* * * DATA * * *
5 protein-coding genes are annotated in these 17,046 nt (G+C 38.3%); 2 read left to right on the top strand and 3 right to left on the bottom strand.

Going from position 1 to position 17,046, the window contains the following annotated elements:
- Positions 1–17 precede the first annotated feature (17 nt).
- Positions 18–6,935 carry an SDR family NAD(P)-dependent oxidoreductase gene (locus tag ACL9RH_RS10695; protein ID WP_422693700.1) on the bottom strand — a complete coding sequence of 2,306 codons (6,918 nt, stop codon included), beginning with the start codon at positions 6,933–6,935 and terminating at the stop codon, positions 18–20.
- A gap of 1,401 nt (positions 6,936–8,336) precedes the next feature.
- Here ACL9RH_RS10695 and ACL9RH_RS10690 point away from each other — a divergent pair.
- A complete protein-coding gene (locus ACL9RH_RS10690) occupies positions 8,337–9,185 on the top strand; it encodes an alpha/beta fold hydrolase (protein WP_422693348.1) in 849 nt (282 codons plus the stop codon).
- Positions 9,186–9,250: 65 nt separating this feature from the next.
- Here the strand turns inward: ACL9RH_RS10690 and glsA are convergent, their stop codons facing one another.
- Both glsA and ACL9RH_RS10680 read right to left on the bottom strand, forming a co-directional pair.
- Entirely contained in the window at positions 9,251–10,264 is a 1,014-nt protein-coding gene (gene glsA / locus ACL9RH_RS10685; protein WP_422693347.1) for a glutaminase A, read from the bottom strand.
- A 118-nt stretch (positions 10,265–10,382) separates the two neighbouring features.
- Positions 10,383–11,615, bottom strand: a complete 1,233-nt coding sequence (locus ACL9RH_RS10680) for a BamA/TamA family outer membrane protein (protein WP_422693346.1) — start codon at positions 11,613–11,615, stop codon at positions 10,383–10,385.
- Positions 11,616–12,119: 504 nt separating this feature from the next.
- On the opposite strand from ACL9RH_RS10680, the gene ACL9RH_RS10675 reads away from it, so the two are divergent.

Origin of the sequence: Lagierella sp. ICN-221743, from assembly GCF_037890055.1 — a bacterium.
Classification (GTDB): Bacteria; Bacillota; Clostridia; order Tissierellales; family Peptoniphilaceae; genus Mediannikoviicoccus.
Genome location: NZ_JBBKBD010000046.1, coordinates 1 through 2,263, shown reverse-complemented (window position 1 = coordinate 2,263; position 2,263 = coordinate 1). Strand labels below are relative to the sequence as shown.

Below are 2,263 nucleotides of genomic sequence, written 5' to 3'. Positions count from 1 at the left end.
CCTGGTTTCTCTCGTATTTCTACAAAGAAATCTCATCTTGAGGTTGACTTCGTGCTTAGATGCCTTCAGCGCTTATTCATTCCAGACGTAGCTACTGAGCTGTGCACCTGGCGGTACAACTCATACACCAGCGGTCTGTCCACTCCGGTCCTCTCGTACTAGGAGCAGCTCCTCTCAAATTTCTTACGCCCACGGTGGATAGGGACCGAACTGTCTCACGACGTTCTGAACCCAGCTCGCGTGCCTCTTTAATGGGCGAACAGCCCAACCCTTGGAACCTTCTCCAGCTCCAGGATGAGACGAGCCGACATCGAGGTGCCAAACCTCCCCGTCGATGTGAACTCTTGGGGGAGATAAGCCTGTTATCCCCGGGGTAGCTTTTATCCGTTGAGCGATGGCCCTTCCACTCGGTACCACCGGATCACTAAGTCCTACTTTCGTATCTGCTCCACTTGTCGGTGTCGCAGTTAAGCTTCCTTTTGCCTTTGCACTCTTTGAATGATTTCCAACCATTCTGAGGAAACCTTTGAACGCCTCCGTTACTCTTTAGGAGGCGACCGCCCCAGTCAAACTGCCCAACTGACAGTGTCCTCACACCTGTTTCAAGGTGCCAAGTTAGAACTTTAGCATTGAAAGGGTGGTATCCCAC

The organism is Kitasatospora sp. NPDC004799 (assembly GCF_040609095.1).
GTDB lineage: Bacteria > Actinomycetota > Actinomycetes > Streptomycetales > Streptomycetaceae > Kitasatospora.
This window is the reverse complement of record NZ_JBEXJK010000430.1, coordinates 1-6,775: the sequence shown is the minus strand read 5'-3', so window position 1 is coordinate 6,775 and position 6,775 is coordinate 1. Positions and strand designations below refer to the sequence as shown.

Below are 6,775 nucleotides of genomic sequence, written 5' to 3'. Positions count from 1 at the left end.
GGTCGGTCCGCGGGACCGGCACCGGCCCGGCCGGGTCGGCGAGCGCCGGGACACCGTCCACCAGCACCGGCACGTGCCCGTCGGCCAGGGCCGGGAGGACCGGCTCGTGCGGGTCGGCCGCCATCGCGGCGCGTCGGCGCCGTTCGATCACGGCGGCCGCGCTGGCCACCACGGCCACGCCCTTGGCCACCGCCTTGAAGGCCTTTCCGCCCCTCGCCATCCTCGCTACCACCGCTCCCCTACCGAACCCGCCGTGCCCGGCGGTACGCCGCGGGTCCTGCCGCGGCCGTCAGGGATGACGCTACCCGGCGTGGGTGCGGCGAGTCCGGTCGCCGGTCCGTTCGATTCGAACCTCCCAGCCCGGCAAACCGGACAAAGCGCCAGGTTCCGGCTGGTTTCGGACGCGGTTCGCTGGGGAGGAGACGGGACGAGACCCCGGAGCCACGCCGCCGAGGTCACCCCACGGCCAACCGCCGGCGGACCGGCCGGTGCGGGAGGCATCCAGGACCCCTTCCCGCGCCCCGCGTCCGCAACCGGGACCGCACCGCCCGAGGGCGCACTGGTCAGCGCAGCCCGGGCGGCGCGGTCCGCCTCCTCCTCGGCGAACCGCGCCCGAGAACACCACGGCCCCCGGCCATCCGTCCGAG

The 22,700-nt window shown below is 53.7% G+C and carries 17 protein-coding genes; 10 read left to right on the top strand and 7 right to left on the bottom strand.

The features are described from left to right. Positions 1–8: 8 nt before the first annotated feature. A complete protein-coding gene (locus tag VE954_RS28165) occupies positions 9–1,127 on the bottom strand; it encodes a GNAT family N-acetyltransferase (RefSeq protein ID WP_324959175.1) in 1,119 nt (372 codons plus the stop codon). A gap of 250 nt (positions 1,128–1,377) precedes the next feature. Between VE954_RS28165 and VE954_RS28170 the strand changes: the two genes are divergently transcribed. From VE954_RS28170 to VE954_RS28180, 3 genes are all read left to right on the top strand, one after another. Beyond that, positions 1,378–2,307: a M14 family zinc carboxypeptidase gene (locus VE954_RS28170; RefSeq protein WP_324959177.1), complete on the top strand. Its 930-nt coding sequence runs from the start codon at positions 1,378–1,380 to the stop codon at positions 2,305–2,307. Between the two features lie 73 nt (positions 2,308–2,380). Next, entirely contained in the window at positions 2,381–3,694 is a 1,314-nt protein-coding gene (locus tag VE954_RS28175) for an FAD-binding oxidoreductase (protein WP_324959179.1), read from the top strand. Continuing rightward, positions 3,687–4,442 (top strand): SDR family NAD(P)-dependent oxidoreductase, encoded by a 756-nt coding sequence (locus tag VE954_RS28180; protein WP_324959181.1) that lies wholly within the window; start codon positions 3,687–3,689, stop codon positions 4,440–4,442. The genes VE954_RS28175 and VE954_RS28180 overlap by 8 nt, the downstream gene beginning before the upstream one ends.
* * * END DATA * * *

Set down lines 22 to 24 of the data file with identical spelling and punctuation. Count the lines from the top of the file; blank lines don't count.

GTDB lineage: Bacteria > Actinomycetota > Actinomycetes > Streptomycetales > Streptomycetaceae > Kitasatospora.
This window is the reverse complement of record NZ_JBEXJK010000430.1, coordinates 1-6,775: the sequence shown is the minus strand read 5'-3', so window position 1 is coordinate 6,775 and position 6,775 is coordinate 1. Positions and strand designations below refer to the sequence as shown.

Below are 6,775 nucleotides of genomic sequence, written 5' to 3'. Positions count from 1 at the left end.